The quiet streets of Cockburn Harbour, South Caicos.
Cockburn Harbour is main settlement and the centre of activity on South Caicos. It is known as the fishing capital of the Turks and Caicos and is home to two fish processing plants and exporters.
As is also the case with Cockburn Town on Grand Turk, Cockburn Harbour was christened after the early 1880s governor of the Bahamas Sir Francis Cockburn.
Nearly all private residences on South Caicos are found in the Cockburn Harbour region. The settlement is well-contained, and divided into small blocks by a pattern of paved roads, a layout uncommon to the Turks and Caicos.
Two hotels are located south of Cockburn Town on the southern coast.
The view of Admiral Cockburn Land and Sea National Park from Government Hill.
To the north is likewise interesting. The abandoned infrastructure from the salt industry can be seen extending for miles on the salinas.
Also situated on this hill is The Residency, the disused British colonial home of a former district commissioner.
Conch Ground and Queen Elizabeth’s Visit
In 1966, Queen Elizabeth and the Duke of Edinburgh visited South Caicos on the Royal Yacht Britannia. Donkey races and sloop sailing were the day’s activities.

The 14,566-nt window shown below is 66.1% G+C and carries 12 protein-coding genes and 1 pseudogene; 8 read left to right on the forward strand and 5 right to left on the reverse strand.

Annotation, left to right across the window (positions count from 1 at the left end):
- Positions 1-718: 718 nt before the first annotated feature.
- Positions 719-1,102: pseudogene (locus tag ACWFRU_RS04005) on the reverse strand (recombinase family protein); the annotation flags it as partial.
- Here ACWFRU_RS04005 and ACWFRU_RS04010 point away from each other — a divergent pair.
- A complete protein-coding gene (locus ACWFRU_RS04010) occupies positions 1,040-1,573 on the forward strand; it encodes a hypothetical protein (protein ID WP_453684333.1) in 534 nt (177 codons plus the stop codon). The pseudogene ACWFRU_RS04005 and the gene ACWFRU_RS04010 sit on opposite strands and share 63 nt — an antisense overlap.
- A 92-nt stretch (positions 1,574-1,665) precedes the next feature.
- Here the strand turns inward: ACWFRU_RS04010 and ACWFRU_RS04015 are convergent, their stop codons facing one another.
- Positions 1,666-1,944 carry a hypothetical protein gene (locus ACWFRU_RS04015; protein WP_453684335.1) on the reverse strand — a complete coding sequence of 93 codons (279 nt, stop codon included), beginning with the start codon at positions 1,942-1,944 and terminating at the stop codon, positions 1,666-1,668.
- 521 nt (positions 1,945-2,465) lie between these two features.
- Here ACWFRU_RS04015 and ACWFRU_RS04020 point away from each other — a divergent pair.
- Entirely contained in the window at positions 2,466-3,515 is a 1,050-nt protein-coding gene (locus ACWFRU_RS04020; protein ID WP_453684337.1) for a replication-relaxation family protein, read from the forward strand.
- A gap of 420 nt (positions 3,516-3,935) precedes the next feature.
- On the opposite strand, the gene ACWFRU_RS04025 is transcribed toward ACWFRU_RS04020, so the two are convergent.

To commemorate the visit of the Queen, the annual South Caicos Regatta sloop race has been held ever since in the sheltered waters off of Conch Ground.
The Salt Days
Old salt warehouse at Cockburn Harbour.
The centre of South Caicos consists of shallow marine pond, a natural resource that proved to be quite valuable for sea salt production. At the height of the salt industry, South Caicos was the major producer of sea salt in the Turks and Caicos, exporting more than Grand Turk and Salt Cay combined.
After the inevitable collapse of the industry, South Caicos saw some difficult times. The opening of the U.S. Coast Guard LORAN Station increased outside income a bit to the island, however, the economic prospects are still recovering today.
Quite a few beautifully-made cut limestone block warehouse and administration buildings have been in decay since the 1960s.
Hurricane Ike in 2008 struck the island severely, with estimates of 80% of the homes on South Caicos and Grand Turk being damaged or destroyed. Hurricane damage also resulted in the closure of the island's sole scuba diving business.
Looking over the salinas from the ruins of The Residency.